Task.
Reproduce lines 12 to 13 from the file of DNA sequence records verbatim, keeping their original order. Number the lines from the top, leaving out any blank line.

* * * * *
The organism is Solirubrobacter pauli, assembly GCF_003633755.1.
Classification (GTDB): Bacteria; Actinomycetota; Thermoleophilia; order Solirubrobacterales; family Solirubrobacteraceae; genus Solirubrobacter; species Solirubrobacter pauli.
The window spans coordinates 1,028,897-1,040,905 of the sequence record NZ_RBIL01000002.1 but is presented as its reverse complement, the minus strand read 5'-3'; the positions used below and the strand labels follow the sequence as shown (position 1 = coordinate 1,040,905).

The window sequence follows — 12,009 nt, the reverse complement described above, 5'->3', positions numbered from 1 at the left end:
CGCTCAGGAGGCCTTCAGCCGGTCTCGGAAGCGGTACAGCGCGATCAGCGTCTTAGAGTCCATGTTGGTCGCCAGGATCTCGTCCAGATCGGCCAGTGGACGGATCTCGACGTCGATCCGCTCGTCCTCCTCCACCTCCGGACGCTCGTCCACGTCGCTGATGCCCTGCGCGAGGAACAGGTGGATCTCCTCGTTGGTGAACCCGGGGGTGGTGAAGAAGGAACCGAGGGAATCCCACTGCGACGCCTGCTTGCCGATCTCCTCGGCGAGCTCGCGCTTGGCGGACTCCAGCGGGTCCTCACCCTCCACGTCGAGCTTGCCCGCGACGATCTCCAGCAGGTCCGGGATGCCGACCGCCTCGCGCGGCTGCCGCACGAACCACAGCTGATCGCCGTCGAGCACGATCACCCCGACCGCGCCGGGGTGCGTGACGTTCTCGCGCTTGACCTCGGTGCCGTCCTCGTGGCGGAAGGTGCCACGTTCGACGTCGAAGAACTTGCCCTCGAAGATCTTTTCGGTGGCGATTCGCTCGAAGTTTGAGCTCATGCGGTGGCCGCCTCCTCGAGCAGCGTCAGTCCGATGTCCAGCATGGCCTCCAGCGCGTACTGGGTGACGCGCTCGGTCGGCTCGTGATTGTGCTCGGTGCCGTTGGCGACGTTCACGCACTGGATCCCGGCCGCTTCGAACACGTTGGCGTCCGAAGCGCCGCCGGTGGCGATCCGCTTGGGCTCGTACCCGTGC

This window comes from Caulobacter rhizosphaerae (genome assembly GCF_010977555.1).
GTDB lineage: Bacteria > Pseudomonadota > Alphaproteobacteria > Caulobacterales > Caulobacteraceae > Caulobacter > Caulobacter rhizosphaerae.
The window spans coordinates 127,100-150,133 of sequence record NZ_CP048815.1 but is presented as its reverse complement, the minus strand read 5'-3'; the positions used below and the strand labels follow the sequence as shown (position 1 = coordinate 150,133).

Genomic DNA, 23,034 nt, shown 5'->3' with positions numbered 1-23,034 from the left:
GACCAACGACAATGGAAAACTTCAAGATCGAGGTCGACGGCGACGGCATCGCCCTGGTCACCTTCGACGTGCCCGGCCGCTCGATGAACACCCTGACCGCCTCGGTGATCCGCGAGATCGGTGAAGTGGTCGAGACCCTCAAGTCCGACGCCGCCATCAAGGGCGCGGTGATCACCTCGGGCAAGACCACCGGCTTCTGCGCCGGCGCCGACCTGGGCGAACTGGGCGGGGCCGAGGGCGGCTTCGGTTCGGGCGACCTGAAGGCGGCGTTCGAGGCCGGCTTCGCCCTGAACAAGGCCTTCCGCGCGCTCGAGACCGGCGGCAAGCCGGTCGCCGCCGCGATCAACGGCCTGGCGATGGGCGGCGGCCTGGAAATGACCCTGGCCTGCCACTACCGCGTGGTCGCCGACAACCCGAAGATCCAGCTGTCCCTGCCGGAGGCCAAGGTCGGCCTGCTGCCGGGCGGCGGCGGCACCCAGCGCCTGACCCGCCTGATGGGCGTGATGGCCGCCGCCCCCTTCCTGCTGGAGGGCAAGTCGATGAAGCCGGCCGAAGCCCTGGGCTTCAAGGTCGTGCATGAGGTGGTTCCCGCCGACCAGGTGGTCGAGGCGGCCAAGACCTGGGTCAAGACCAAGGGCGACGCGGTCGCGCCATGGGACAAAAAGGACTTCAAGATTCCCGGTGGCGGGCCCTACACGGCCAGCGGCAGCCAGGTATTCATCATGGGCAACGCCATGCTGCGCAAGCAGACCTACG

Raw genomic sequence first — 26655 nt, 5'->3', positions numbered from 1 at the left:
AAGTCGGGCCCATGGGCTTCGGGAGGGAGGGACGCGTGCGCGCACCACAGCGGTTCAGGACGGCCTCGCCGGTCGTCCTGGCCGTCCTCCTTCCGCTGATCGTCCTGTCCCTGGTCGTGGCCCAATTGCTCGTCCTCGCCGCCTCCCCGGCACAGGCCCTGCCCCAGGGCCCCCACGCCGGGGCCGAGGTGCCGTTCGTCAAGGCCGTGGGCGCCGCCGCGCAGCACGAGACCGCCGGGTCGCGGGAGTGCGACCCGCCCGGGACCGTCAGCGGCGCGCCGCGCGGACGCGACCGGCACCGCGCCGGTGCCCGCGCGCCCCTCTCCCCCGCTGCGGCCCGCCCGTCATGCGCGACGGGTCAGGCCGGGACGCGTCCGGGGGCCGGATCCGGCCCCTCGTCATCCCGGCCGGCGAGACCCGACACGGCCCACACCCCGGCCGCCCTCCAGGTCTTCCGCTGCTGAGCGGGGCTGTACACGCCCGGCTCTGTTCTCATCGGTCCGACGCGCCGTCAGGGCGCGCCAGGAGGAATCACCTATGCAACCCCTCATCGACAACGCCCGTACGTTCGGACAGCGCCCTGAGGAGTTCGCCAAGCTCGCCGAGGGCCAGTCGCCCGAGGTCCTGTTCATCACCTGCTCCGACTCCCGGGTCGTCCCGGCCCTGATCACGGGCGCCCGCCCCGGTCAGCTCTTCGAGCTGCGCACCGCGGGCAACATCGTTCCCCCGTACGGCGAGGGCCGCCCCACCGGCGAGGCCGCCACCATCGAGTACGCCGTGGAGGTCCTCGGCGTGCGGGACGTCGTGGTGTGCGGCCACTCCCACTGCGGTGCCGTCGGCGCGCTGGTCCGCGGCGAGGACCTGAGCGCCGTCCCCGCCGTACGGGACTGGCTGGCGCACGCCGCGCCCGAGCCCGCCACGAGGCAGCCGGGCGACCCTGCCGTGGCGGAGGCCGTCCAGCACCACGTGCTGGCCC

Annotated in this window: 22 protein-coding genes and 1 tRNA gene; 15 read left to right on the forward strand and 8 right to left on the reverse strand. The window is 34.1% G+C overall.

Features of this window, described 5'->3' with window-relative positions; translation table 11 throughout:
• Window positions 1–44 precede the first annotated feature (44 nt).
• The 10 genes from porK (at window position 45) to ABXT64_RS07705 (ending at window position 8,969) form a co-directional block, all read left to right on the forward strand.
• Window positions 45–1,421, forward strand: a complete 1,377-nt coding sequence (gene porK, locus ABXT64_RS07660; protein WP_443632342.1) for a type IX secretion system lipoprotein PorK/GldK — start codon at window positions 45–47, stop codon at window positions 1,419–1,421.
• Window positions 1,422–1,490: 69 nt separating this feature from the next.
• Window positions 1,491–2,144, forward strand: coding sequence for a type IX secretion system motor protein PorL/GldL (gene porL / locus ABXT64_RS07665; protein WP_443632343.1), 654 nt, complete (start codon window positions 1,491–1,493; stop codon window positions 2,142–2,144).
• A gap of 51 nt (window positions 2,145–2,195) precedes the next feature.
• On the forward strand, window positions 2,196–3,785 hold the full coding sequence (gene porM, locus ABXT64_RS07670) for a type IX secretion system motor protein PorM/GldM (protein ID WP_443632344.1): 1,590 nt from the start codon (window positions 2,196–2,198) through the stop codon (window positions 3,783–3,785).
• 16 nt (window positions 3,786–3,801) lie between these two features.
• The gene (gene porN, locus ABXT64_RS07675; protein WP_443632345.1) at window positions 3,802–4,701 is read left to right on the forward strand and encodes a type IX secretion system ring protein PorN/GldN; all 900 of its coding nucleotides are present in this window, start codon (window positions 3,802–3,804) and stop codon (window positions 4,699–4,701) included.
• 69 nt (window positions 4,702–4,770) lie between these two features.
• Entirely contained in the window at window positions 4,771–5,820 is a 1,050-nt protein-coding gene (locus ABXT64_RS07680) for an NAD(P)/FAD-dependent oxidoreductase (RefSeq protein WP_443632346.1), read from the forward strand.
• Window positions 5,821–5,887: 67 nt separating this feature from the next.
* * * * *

AAGTCGGGCCCATGGGCTTCGGGAGGGAGGGACGCGTGCGCGCACCACAGCGGTTCAGGACGGCCTCGCCGGTCGTCCTGGCCGTCCTCCTTCCGCTGATCGTCCTGTCCCTGGTCGTGGCCCAATTGCTCGTCCTCGCCGCCTCCCCGGCACAGGCCCTGCCCCAGGGCCCCCACGCCGGGGCCGAGGTGCCGTTCGTCAAGGCCGTGGGCGCCGCCGCGCAGCACGAGACCGCCGGGTCGCGGGAGTGCGACCCGCCCGGGACCGTCAGCGGCGCGCCGCGCGGACGCGACCGGCACCGCGCCGGTGCCCGCGCGCCCCTCTCCCCCGCTGCGGCCCGCCCGTCATGCGCGACGGGTCAGGCCGGGACGCGTCCGGGGGCCGGATCCGGCCCCTCGTCATCCCGGCCGGCGAGACCCGACACGGCCCACACCCCGGCCGCCCTCCAGGTCTTCCGCTGCTGAGCGGGGCTGTACACGCCCGGCTCTGTTCTCATCGGTCCGACGCGCCGTCAGGGCGCGCCAGGAGGAATCACCTATGCAACCCCTCATCGACAACGCCCGTACGTTCGGACAGCGCCCTGAGGAGTTCGCCAAGCTCGCCGAGGGCCAGTCGCCCGAGGTCCTGTTCATCACCTGCTCCGACTCCCGGGTCGTCCCGGCCCTGATCACGGGCGCCCGCCCCGGTCAGCTCTTCGAGCTGCGCACCGCGGGCAACATCGTTCCCCCGTACGGCGAGGGCCGCCCCACCGGCGAGGCCGCCACCATCGAGTACGCCGTGGAGGTCCTCGGCGTGCGGGACGTCGTGGTGTGCGGCCACTCCCACTGCGGTGCCGTCGGCGCGCTGGTCCGCGGCGAGGACCTGAGCGCCGTCCCCGCCGTACGGGACTGGCTGGCGCACGCCGCGCCCGAGCCCGCCACGAGGCAGCCGGGCGACCCTGCCGTGGCGGAGGCCGTCCAGCACCACGTGCTGGCCC

Annotated in this window: 22 protein-coding genes and 1 tRNA gene; 15 read left to right on the forward strand and 8 right to left on the reverse strand. The window is 34.1% G+C overall.